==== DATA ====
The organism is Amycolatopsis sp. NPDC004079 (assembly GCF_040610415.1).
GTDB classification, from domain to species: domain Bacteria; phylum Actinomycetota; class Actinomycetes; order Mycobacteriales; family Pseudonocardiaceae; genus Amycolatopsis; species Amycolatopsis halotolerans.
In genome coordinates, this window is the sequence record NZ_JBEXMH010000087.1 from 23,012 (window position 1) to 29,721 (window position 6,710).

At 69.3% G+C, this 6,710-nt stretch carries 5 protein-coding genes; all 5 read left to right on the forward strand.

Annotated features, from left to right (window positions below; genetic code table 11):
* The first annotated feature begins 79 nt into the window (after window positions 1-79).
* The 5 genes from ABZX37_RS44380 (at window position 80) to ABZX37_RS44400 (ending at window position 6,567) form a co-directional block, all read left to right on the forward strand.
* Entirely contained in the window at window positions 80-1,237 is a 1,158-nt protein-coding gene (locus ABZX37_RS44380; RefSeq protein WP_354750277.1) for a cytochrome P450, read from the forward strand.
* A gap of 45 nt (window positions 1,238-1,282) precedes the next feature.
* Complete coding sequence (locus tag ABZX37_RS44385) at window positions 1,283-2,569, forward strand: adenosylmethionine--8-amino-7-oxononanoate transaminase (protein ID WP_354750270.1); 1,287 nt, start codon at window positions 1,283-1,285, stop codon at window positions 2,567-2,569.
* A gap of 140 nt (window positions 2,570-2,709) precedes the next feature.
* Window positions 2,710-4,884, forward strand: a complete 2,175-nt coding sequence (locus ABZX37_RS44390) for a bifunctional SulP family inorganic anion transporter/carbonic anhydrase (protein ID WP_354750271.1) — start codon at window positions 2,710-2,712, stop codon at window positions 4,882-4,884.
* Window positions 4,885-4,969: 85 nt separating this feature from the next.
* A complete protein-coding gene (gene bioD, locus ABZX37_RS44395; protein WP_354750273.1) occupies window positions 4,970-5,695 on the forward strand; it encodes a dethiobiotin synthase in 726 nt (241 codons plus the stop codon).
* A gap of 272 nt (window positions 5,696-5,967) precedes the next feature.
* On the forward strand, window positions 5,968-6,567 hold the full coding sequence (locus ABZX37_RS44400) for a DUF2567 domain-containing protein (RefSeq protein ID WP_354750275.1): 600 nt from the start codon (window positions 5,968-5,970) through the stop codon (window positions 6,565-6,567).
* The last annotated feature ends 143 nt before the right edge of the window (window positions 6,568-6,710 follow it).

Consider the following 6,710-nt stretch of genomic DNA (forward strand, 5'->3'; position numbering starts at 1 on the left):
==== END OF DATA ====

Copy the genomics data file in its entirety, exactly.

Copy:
The organism is Amycolatopsis sp. NPDC004079 (assembly GCF_040610415.1).
GTDB classification, from domain to species: domain Bacteria; phylum Actinomycetota; class Actinomycetes; order Mycobacteriales; family Pseudonocardiaceae; genus Amycolatopsis; species Amycolatopsis halotolerans.
In genome coordinates, this window is the sequence record NZ_JBEXMH010000087.1 from 23,012 (window position 1) to 29,721 (window position 6,710).

At 69.3% G+C, this 6,710-nt stretch carries 5 protein-coding genes; all 5 read left to right on the forward strand.

Annotated features, from left to right (window positions below; genetic code table 11):
* The first annotated feature begins 79 nt into the window (after window positions 1-79).
* The 5 genes from ABZX37_RS44380 (at window position 80) to ABZX37_RS44400 (ending at window position 6,567) form a co-directional block, all read left to right on the forward strand.
* Entirely contained in the window at window positions 80-1,237 is a 1,158-nt protein-coding gene (locus ABZX37_RS44380; RefSeq protein WP_354750277.1) for a cytochrome P450, read from the forward strand.
* A gap of 45 nt (window positions 1,238-1,282) precedes the next feature.
* Complete coding sequence (locus tag ABZX37_RS44385) at window positions 1,283-2,569, forward strand: adenosylmethionine--8-amino-7-oxononanoate transaminase (protein ID WP_354750270.1); 1,287 nt, start codon at window positions 1,283-1,285, stop codon at window positions 2,567-2,569.
* A gap of 140 nt (window positions 2,570-2,709) precedes the next feature.
* Window positions 2,710-4,884, forward strand: a complete 2,175-nt coding sequence (locus ABZX37_RS44390) for a bifunctional SulP family inorganic anion transporter/carbonic anhydrase (protein ID WP_354750271.1) — start codon at window positions 2,710-2,712, stop codon at window positions 4,882-4,884.
* Window positions 4,885-4,969: 85 nt separating this feature from the next.
* A complete protein-coding gene (gene bioD, locus ABZX37_RS44395; protein WP_354750273.1) occupies window positions 4,970-5,695 on the forward strand; it encodes a dethiobiotin synthase in 726 nt (241 codons plus the stop codon).
* A gap of 272 nt (window positions 5,696-5,967) precedes the next feature.
* On the forward strand, window positions 5,968-6,567 hold the full coding sequence (locus ABZX37_RS44400) for a DUF2567 domain-containing protein (RefSeq protein ID WP_354750275.1): 600 nt from the start codon (window positions 5,968-5,970) through the stop codon (window positions 6,565-6,567).
* The last annotated feature ends 143 nt before the right edge of the window (window positions 6,568-6,710 follow it).

Consider the following 6,710-nt stretch of genomic DNA (forward strand, 5'->3'; position numbering starts at 1 on the left):